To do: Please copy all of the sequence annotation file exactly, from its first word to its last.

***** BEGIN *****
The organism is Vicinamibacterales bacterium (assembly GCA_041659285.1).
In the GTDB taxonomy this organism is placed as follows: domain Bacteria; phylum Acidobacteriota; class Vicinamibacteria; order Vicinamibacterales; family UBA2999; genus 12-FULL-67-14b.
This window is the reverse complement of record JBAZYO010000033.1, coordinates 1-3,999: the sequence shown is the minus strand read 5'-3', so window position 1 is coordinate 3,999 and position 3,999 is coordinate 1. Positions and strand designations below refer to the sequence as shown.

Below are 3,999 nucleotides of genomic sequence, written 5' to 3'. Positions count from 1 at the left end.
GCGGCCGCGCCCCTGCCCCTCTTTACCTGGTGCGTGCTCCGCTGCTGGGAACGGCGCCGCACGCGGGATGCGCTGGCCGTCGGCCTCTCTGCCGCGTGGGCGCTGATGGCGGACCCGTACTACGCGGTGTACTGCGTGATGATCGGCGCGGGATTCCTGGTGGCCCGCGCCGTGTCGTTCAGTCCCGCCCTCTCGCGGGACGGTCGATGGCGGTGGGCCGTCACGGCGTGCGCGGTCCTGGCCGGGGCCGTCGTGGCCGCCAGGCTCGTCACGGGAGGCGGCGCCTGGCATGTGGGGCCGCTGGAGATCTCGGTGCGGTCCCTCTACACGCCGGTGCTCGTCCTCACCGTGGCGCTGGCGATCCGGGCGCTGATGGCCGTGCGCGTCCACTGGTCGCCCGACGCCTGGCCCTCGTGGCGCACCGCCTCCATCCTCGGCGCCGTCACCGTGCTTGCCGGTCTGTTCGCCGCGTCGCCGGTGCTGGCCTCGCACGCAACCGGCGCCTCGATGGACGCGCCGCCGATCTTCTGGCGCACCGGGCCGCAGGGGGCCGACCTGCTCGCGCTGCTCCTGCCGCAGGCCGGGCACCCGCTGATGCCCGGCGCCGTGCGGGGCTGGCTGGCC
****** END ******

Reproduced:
The organism is Vicinamibacterales bacterium (assembly GCA_041659285.1).
In the GTDB taxonomy this organism is placed as follows: domain Bacteria; phylum Acidobacteriota; class Vicinamibacteria; order Vicinamibacterales; family UBA2999; genus 12-FULL-67-14b.
This window is the reverse complement of record JBAZYO010000033.1, coordinates 1-3,999: the sequence shown is the minus strand read 5'-3', so window position 1 is coordinate 3,999 and position 3,999 is coordinate 1. Positions and strand designations below refer to the sequence as shown.

Below are 3,999 nucleotides of genomic sequence, written 5' to 3'. Positions count from 1 at the left end.
GCGGCCGCGCCCCTGCCCCTCTTTACCTGGTGCGTGCTCCGCTGCTGGGAACGGCGCCGCACGCGGGATGCGCTGGCCGTCGGCCTCTCTGCCGCGTGGGCGCTGATGGCGGACCCGTACTACGCGGTGTACTGCGTGATGATCGGCGCGGGATTCCTGGTGGCCCGCGCCGTGTCGTTCAGTCCCGCCCTCTCGCGGGACGGTCGATGGCGGTGGGCCGTCACGGCGTGCGCGGTCCTGGCCGGGGCCGTCGTGGCCGCCAGGCTCGTCACGGGAGGCGGCGCCTGGCATGTGGGGCCGCTGGAGATCTCGGTGCGGTCCCTCTACACGCCGGTGCTCGTCCTCACCGTGGCGCTGGCGATCCGGGCGCTGATGGCCGTGCGCGTCCACTGGTCGCCCGACGCCTGGCCCTCGTGGCGCACCGCCTCCATCCTCGGCGCCGTCACCGTGCTTGCCGGTCTGTTCGCCGCGTCGCCGGTGCTGGCCTCGCACGCAACCGGCGCCTCGATGGACGCGCCGCCGATCTTCTGGCGCACCGGGCCGCAGGGGGCCGACCTGCTCGCGCTGCTCCTGCCGCAGGCCGGGCACCCGCTGATGCCCGGCGCCGTGCGGGGCTGGCTGGCC